The Last Interglacial (LIG; ca. 125ka) is a period of interest for climate research as it is the most recent period of the Earth's history when the boreal climate was warmer than at present. Previous research, based on models and geological evidence, suggests that the LIG may have featured enhanced patterns of ocean storminess, but this remains hotly debated. Here, we apply state-of-the-art climate and hydrodynamic modeling to simulate changes in sea level extremes caused by storm surges, under LIG and pre-industrial climate forcings. Significantly higher seasonal LIG sea level extremes emerge for coastlines along northern Australia, the Indonesian archipelago, much of northern and eastern Africa, the Mediterranean Sea, the Gulf of Saint Lawrence, the Arabian Sea, the east coast of North America, and islands of the Pacific Ocean and of the Caribbean. Lower seasonal LIG sea level extremes emerge for coastlines along the North Sea, the Bay of Bengal, China, Vietnam, and parts of Central America. Most of these anomalies are associated with anomalies in seasonal sea level pressure minima and in eddy kinetic energy calculated from near-surface wind fields, and therefore seem to originate from anomalies in the meridional position and intensity of the predominant wind bands. In a qualitative comparison, LIG sea level extremes seem generally higher than those projected for future warmer climates. These results help to constrain the interpretation of coastal archives of LIG sea level indicators.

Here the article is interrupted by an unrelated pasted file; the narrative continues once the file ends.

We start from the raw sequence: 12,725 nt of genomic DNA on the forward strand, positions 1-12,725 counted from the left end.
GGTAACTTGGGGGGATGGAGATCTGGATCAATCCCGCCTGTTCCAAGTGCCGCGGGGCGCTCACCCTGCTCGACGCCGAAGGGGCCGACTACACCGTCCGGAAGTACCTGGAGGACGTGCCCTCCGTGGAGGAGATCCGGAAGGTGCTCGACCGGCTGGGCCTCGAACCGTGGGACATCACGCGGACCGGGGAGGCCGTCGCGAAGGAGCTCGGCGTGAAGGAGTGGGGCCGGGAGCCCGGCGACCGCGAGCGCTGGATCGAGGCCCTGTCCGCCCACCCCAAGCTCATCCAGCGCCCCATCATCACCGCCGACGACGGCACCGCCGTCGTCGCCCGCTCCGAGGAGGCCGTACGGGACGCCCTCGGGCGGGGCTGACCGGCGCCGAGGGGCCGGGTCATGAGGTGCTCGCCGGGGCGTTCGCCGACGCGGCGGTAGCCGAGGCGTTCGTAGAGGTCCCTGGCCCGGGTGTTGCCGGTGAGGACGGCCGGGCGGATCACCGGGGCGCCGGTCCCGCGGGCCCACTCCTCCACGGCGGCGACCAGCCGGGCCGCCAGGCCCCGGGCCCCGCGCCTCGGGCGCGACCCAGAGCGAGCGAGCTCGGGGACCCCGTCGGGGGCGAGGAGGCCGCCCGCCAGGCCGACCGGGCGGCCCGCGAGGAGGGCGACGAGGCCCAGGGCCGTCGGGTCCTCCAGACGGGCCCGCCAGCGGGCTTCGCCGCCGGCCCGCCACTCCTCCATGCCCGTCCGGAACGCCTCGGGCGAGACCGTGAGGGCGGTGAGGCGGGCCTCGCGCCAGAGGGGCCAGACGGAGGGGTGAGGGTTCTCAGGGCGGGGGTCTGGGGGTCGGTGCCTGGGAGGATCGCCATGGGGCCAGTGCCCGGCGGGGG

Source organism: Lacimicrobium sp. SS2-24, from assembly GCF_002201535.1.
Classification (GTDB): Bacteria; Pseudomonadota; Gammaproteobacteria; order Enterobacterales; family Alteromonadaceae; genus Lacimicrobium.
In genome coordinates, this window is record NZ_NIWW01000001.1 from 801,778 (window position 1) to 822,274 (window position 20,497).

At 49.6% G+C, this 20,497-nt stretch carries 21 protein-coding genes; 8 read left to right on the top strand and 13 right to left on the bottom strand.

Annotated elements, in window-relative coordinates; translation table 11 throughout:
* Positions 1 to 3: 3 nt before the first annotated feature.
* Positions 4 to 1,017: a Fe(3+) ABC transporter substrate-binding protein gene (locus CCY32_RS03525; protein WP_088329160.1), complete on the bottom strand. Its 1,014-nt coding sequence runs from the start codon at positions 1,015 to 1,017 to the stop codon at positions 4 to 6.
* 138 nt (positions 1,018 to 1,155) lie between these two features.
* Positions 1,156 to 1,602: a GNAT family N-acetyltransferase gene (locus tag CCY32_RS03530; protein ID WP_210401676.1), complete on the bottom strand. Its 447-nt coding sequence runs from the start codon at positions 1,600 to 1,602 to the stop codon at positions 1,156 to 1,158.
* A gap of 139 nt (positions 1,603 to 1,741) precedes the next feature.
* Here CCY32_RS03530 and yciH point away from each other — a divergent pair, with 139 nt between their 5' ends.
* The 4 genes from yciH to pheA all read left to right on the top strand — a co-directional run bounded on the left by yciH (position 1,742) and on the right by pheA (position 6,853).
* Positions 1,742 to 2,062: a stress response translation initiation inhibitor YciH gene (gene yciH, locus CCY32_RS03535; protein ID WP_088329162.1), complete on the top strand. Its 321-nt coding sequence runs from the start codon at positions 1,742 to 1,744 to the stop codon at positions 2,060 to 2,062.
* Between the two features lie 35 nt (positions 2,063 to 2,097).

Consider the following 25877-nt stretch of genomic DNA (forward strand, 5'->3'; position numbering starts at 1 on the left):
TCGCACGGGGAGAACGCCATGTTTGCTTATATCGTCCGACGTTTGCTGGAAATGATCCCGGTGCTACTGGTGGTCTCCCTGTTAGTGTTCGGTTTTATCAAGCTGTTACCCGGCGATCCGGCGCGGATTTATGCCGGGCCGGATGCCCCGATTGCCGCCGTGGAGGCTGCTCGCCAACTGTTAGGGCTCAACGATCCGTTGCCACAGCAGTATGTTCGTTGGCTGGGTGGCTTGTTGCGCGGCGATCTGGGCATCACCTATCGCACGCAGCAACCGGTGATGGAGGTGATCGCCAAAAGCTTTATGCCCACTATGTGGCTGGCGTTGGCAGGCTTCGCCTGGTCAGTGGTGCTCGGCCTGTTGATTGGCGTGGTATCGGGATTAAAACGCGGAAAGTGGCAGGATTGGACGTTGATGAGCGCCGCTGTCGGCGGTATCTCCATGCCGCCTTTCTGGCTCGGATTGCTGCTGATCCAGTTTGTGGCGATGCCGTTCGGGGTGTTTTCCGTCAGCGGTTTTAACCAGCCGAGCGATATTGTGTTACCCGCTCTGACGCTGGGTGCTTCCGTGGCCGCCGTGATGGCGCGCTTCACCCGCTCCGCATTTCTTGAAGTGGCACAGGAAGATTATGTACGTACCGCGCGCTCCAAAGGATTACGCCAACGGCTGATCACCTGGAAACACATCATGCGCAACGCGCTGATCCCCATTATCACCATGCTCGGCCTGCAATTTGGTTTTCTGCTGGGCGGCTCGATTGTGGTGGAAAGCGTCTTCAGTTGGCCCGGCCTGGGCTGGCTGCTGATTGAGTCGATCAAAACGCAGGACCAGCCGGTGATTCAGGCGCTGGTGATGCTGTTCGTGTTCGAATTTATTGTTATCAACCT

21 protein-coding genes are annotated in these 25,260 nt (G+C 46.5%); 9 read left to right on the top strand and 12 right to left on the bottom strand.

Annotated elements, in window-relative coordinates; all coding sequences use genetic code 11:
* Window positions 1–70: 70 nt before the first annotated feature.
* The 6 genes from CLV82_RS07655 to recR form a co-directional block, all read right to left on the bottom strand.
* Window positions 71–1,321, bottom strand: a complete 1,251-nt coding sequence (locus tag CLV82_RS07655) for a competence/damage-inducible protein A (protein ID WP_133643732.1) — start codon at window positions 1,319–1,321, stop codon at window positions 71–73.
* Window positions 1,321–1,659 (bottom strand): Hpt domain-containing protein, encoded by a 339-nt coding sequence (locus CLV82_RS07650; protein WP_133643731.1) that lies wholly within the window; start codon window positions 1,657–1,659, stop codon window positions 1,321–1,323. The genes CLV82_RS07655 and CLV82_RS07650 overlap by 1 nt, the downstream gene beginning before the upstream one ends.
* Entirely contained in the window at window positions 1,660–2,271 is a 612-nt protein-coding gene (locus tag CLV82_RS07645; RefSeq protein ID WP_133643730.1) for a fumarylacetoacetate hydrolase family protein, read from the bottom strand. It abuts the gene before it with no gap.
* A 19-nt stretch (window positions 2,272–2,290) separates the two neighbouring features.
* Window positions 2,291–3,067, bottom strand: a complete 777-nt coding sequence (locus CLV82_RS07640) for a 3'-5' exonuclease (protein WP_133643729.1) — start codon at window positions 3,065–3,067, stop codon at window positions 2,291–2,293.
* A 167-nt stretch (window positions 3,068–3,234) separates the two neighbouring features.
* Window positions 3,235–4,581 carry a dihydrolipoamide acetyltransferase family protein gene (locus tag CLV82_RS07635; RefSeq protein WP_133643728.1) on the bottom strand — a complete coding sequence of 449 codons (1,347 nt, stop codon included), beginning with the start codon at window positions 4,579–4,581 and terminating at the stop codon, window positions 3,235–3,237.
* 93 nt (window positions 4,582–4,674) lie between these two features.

Bibliographical noteFunding Information:
We acknowledge funding from SCOR under project COASTRISK; from NWO (Nederlandse Organisatie voor Wetenschappelijk Onderzoek) under grant ALWOP.164 (Paolo Scussolini), under grant ASDI.2018.036 (MOSAIC project; Sanne Muis) and under NWO-VICI grant 453-13-006 (Jeroen C. J. H. Aerts); from the European Research Council (ERC), under the European Union's Horizon 2020 Programme for Research and Innovation grant 802414 (Alessio Rovere) and under advanced grant 884442 (Jeroen C. J. H. Aerts).
© 2023 Paolo Scussolini et al.